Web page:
The first phase in preparing for a job interview is to gain a better understanding of your own interests and single out what you bring to the table. This is a critical first step.
It is well understood that hiring managers primarily choose a candidate based upon a perceived chemistry. How will this candidate fit into our culture? Will I want to be around them for the large amount of time I spend at work?
So much is written about the search for work today. When it comes to finding a job after 50, much of it is helpful, but only some of it is true. Some consists of more myth and misunderstanding than fact.
Times have changed. Few people today think of retirement as being “put out to pasture.” After all, day after day of hitting the golf course probably would get old very quickly. That’s why most people think of retirement as a chance to begin a new chapter in their lives.
The way we conduct business keeps changing and will keep changing. It used to be the golf course was one of the best places to do business outside the office.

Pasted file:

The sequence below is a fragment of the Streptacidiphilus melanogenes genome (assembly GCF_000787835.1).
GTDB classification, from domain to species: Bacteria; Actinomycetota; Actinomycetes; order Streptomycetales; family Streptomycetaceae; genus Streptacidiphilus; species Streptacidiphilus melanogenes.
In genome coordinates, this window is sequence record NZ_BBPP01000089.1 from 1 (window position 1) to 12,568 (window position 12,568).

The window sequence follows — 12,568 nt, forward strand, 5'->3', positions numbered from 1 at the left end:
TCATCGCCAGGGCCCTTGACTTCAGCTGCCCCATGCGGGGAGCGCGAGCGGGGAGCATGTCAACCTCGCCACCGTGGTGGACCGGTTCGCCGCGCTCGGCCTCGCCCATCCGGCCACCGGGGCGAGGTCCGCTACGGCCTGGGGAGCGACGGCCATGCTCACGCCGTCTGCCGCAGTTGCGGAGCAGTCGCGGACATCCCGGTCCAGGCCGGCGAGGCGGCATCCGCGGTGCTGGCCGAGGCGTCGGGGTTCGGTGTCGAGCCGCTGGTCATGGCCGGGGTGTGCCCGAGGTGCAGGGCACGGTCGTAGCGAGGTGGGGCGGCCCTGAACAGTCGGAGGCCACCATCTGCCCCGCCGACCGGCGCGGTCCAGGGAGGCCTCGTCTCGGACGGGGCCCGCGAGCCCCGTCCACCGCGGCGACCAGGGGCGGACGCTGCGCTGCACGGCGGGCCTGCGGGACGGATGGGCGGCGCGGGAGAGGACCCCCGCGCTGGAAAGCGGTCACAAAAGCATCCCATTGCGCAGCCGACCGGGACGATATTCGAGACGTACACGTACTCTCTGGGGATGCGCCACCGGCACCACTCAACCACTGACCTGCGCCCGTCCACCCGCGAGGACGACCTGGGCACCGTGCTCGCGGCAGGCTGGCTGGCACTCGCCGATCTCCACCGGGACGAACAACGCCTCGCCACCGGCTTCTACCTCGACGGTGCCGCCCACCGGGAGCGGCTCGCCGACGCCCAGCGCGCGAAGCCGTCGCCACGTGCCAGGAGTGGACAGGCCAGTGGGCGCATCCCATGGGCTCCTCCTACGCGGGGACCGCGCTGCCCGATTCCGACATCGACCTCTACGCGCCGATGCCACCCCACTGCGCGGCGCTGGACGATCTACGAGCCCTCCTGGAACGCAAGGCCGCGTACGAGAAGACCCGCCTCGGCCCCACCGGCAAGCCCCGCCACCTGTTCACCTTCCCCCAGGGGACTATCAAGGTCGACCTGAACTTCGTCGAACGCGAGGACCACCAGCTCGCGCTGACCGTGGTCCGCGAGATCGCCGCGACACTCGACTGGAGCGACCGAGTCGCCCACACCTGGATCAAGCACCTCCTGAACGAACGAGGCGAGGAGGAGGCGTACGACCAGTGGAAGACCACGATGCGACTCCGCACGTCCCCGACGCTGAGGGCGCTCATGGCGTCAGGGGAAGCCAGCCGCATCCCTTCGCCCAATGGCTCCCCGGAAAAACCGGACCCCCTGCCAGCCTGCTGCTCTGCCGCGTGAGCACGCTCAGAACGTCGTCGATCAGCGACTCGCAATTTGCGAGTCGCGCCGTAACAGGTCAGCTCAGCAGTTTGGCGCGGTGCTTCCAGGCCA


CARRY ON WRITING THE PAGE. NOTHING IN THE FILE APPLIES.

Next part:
It takes just seven seconds.
I’m sure you are already aware of how important first impressions are. But you may not be aware that the first impression is only a seven-second window of the initial meeting.
I ran into a former colleague at a party recently. He told me that despite having a prestigious and well-paying job in the private sector, he felt like he needed to move on from his current position because he’s been wearing a “costume” to work for the past two years.
You are probably wondering, “What the heck are weak ties and how can they help me rejuvenate my career?” Most of us who are in the second half of life have had a hiccup or two within our careers sometime during the last 15 years. That includes me.
Retirement has changed. A lot. Today it is more about transitions, rather than endings; more of a journey rather than a milestone.